The Plight of the Paddlefish

With regards to aquatic creatures, sea creatures tend to ‘steal the show,’ as they say. To be fair, there are some really neat and quirky species that inhabit the oceans. Like this guy….

Stonefish (Synanceia spp.): This family contains the most venomous fish species- Photo by walknboston

And this rarely seen shark…

Frilled Shark (Chlamydoselachus anguineus): An ancestral shark rarely seen by humans- Photograph by Awashima Marine Park, Getty Images

Freshwater fishes, however, seem to get less attention despite containing a lot of neat variation, as well.

In Ohio, we have the super neat American paddlefish (Polyodon spathula). 

American paddlefish (I mean, seriously, look at those gills!)- Photograph by

The American paddlefish is made of cartilage and is known for its protruding, spatula-like snout. This snout is unique in that it is covered in electoreceptors, aiding in the capture of its prey (which consists of plankton). American paddlefish are scaleless and require slow moving water. A given female spawns every two to three years and averages 7,500 eggs/pound of her body weight.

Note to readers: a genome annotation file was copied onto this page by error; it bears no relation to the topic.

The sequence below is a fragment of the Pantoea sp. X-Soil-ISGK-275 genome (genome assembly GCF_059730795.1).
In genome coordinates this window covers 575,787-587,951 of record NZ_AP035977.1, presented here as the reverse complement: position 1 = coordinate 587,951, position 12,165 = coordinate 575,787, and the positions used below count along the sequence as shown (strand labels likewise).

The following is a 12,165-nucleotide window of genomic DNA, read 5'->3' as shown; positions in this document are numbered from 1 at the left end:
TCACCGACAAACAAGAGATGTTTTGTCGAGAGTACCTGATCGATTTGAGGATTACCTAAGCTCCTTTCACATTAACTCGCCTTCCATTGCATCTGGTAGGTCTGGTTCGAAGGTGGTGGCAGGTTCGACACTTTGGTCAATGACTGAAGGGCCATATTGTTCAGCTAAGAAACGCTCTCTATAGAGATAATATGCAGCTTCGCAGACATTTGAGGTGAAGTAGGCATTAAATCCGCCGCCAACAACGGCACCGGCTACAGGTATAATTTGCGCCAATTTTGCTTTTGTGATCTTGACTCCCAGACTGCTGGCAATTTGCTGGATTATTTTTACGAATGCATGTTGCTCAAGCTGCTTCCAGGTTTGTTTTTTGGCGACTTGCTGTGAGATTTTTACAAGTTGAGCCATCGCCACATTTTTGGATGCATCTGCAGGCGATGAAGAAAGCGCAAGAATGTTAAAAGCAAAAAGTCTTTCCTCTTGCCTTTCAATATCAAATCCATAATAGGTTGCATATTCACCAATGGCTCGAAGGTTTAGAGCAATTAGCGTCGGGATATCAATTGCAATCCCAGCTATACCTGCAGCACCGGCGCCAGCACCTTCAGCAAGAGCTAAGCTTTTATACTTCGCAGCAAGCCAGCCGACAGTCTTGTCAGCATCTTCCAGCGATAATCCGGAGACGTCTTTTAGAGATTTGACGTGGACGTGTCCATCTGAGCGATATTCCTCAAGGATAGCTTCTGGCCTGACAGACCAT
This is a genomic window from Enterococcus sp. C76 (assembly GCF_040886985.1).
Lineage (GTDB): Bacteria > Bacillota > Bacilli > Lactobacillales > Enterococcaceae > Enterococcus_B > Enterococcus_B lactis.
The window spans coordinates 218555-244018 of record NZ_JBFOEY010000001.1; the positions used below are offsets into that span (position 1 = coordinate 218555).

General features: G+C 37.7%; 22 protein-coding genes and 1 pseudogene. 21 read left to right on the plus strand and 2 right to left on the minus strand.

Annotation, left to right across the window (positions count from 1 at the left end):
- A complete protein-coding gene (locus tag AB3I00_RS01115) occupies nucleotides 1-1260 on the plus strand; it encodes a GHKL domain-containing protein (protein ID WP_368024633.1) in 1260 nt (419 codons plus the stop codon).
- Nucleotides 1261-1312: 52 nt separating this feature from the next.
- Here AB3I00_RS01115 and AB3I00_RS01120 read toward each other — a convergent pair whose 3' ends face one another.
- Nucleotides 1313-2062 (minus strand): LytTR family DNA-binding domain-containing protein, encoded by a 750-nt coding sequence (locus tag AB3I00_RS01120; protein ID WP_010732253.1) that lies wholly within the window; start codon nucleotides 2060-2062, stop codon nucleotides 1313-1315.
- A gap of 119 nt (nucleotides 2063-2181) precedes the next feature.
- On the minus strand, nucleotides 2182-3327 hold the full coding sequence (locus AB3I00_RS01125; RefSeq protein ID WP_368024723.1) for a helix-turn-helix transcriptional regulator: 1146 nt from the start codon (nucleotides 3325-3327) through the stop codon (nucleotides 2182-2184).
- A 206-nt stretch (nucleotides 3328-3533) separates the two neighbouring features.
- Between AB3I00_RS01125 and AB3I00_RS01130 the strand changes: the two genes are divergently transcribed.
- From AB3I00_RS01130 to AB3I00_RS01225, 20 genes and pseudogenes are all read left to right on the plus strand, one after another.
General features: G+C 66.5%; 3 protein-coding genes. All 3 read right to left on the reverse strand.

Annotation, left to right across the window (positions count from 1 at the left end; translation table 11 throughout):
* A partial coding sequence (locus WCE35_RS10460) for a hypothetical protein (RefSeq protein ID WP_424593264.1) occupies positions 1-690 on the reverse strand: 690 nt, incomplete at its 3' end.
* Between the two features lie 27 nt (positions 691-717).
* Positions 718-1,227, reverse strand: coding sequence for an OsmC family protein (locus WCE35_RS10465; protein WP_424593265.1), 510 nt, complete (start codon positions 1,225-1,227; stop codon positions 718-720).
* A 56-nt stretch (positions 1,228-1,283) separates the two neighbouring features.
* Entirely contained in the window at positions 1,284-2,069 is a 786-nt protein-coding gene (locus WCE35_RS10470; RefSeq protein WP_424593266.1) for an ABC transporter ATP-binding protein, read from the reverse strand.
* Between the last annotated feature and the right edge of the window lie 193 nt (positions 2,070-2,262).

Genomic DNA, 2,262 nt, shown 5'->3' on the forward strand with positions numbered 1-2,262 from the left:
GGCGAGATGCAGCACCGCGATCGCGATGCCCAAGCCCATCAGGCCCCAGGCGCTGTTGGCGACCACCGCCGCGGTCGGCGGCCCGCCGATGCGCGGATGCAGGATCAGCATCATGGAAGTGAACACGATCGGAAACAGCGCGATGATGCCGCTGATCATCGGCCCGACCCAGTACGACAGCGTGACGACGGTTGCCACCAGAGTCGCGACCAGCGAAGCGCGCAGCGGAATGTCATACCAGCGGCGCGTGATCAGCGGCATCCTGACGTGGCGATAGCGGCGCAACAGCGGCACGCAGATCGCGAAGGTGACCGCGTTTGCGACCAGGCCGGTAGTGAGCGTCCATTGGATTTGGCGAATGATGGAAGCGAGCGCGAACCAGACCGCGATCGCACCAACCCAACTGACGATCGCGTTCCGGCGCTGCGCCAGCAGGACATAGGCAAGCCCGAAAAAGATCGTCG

That’s a lot of eggs.

Most likely you have not seen this quirky looking cartilaginous organism. The reason this species is not more well-known is most likely due to its low abundance. In fact, the American paddlefish is listed as threatened in Ohio. This is due to habitat alteration, pollution, and caviar-loving individuals (mmmm…nothing like some undeveloped paddlefish to go with my 1917 cabernet sauvignon).

Paddlefish used to be abundant throughout Ohio’s river systems and the Great Lakes. Shown below is an excerpt of a table found in a USGS report on fish abundance in the Great and Little Miami River Basins. Paddlefish, as seen in the table, were no longer sited in any of the three surveyed rivers after 1980. Scientists believe the increase in sediment and chemical compounds in the water due to urbanization and agricultural runoff greatly affected this species.

Table excerpt taken from “Occurrence and Distribution of Fish Species in the Great and Little Miami River Basins, Ohio and Indiana, Pre-1900 to 1998”, USGS.

Now paddlefish are only seen in the Ohio river from about Portsmouth to Cincinnati.

So next time your annoying, perpetually vacationing friend tries to gloat about snorkeling with Angelfish, you can stun him/her with a photoshopped picture of you high-fiving an American paddlefish (because… why not?).

A totally realistic depiction to use for bragging rights (*cough cough*). – Pre-altered photographs by Caddo Lake Institute and




ODNR Division of Wildlife: 

Ohio History Connection:

Ohio River Foundation:


Animal Diversity Web:


5 thoughts on “The Plight of the Paddlefish

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